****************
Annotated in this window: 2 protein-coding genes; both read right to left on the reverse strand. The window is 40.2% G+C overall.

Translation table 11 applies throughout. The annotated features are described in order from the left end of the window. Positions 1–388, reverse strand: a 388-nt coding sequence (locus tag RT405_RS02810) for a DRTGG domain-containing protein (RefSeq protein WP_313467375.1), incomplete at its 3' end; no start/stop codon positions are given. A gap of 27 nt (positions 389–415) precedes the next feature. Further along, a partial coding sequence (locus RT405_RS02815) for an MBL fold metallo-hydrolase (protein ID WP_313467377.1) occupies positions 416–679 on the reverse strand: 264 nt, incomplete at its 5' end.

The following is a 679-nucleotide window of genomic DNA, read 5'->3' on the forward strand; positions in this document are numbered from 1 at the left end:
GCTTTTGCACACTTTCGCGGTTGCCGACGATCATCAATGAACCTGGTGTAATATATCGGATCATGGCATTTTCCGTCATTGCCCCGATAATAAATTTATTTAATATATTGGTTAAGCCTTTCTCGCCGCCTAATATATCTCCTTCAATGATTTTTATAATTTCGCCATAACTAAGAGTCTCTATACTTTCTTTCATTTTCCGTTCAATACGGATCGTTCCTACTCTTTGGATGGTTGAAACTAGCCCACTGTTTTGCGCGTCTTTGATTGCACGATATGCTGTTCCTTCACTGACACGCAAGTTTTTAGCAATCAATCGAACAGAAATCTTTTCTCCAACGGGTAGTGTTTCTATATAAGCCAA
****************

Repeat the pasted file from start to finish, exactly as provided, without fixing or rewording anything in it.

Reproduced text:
Annotated in this window: 2 protein-coding genes; both read right to left on the reverse strand. The window is 40.2% G+C overall.

Translation table 11 applies throughout. The annotated features are described in order from the left end of the window. Positions 1–388, reverse strand: a 388-nt coding sequence (locus tag RT405_RS02810) for a DRTGG domain-containing protein (RefSeq protein WP_313467375.1), incomplete at its 3' end; no start/stop codon positions are given. A gap of 27 nt (positions 389–415) precedes the next feature. Further along, a partial coding sequence (locus RT405_RS02815) for an MBL fold metallo-hydrolase (protein ID WP_313467377.1) occupies positions 416–679 on the reverse strand: 264 nt, incomplete at its 5' end.

The following is a 679-nucleotide window of genomic DNA, read 5'->3' on the forward strand; positions in this document are numbered from 1 at the left end:
GCTTTTGCACACTTTCGCGGTTGCCGACGATCATCAATGAACCTGGTGTAATATATCGGATCATGGCATTTTCCGTCATTGCCCCGATAATAAATTTATTTAATATATTGGTTAAGCCTTTCTCGCCGCCTAATATATCTCCTTCAATGATTTTTATAATTTCGCCATAACTAAGAGTCTCTATACTTTCTTTCATTTTCCGTTCAATACGGATCGTTCCTACTCTTTGGATGGTTGAAACTAGCCCACTGTTTTGCGCGTCTTTGATTGCACGATATGCTGTTCCTTCACTGACACGCAAGTTTTTAGCAATCAATCGAACAGAAATCTTTTCTCCAACGGGTAGTGTTTCTATATAAGCCAA